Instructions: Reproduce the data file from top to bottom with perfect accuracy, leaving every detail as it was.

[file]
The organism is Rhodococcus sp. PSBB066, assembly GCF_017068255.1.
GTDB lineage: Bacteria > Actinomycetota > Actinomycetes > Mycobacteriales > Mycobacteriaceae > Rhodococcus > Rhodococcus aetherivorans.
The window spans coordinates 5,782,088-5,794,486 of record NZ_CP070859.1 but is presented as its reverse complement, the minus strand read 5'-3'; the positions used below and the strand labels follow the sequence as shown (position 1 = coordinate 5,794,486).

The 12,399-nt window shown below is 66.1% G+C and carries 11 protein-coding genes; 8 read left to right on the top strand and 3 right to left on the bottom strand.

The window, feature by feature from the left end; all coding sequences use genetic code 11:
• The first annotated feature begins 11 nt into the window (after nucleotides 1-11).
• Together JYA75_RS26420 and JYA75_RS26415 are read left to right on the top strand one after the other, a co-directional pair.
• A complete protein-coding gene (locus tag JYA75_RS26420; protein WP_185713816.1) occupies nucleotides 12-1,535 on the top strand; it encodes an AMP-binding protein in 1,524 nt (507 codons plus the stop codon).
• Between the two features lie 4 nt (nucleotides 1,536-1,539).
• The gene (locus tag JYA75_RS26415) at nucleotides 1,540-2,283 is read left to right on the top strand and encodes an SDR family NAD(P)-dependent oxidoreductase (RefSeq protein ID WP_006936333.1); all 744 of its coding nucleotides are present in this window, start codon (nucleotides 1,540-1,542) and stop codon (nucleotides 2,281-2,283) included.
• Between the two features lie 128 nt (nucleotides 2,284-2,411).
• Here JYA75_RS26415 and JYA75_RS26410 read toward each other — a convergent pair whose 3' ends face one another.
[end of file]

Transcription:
The organism is Rhodococcus sp. PSBB066, assembly GCF_017068255.1.
GTDB lineage: Bacteria > Actinomycetota > Actinomycetes > Mycobacteriales > Mycobacteriaceae > Rhodococcus > Rhodococcus aetherivorans.
The window spans coordinates 5,782,088-5,794,486 of record NZ_CP070859.1 but is presented as its reverse complement, the minus strand read 5'-3'; the positions used below and the strand labels follow the sequence as shown (position 1 = coordinate 5,794,486).

The 12,399-nt window shown below is 66.1% G+C and carries 11 protein-coding genes; 8 read left to right on the top strand and 3 right to left on the bottom strand.

The window, feature by feature from the left end; all coding sequences use genetic code 11:
• The first annotated feature begins 11 nt into the window (after nucleotides 1-11).
• Together JYA75_RS26420 and JYA75_RS26415 are read left to right on the top strand one after the other, a co-directional pair.
• A complete protein-coding gene (locus tag JYA75_RS26420; protein WP_185713816.1) occupies nucleotides 12-1,535 on the top strand; it encodes an AMP-binding protein in 1,524 nt (507 codons plus the stop codon).
• Between the two features lie 4 nt (nucleotides 1,536-1,539).
• The gene (locus tag JYA75_RS26415) at nucleotides 1,540-2,283 is read left to right on the top strand and encodes an SDR family NAD(P)-dependent oxidoreductase (RefSeq protein ID WP_006936333.1); all 744 of its coding nucleotides are present in this window, start codon (nucleotides 1,540-1,542) and stop codon (nucleotides 2,281-2,283) included.
• Between the two features lie 128 nt (nucleotides 2,284-2,411).
• Here JYA75_RS26415 and JYA75_RS26410 read toward each other — a convergent pair whose 3' ends face one another.